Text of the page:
Another eight New South Wales hospitals are set to go solar as part of a $14.5 million boost to an existing state government program that is expected to slash the public health sector’s energy bills by $2.6 million a year and drive down emissions.
The new investment by the Liberal Berejiklian government will fund energy saving projects and solar upgrades at nine ambulance stations and eight hospitals across four Local Health Districts.
The new funding builds on the NSW Health Solar Program, which had already invested $5.5 million on the installation of solar at 37 health facilities across the state, including hospitals, ambulance stations and health facility car parks.
According to state health minister Brad Hazzard, more than two-thirds of these were rural and regional health facilities, including hospitals recently opened at Macksville and Mudgee – projects that were fast-tracked in response to COVID-19.
Among them was a 600kW rooftop array installed at the Armidale Hospital in regional New South Wales that will cut its annual grid electricity consumption by 40 per cent, as One Step Off The Grid reported here.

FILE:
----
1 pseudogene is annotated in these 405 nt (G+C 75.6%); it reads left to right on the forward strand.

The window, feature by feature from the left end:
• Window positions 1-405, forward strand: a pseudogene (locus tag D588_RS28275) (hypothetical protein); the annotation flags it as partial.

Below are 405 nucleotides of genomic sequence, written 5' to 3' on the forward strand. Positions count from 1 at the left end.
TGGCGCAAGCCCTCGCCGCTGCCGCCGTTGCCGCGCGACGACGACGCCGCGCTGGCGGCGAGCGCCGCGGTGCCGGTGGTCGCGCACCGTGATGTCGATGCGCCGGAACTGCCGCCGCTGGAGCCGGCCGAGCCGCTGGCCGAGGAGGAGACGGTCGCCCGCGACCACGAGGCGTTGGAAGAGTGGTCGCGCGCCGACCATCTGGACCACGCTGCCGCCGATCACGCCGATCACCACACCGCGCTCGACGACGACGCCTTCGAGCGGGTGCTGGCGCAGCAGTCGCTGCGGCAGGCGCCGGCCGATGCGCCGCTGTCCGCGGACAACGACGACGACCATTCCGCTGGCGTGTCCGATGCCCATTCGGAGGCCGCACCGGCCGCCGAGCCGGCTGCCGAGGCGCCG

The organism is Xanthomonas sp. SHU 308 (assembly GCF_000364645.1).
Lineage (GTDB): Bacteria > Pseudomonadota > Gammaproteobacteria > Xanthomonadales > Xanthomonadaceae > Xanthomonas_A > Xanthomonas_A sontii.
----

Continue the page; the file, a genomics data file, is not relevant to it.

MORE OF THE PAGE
“By making our health facilities more energy-efficient, these projects will also help keep costs down, and free up funds that can be invested back into our health system,” Hazzard said in a statement this week.
NSW energy minister Matt Kean, who last week unveiled a nation-leading plan for the state to drive $32 billion of investment in 12GW new renewable energy generation and 2GW of new energy storage capacity, said installing solar on hospitals and ambulance sites was a “no brainer.”
“The buildings have big rooftops that are perfect for solar installations,” Kean said on Sunday. “Solar will help our hospitals to save money on their energy bills and lower their carbon footprint.”
The new round of solar installations are expected to be completed by June 2021, the government said.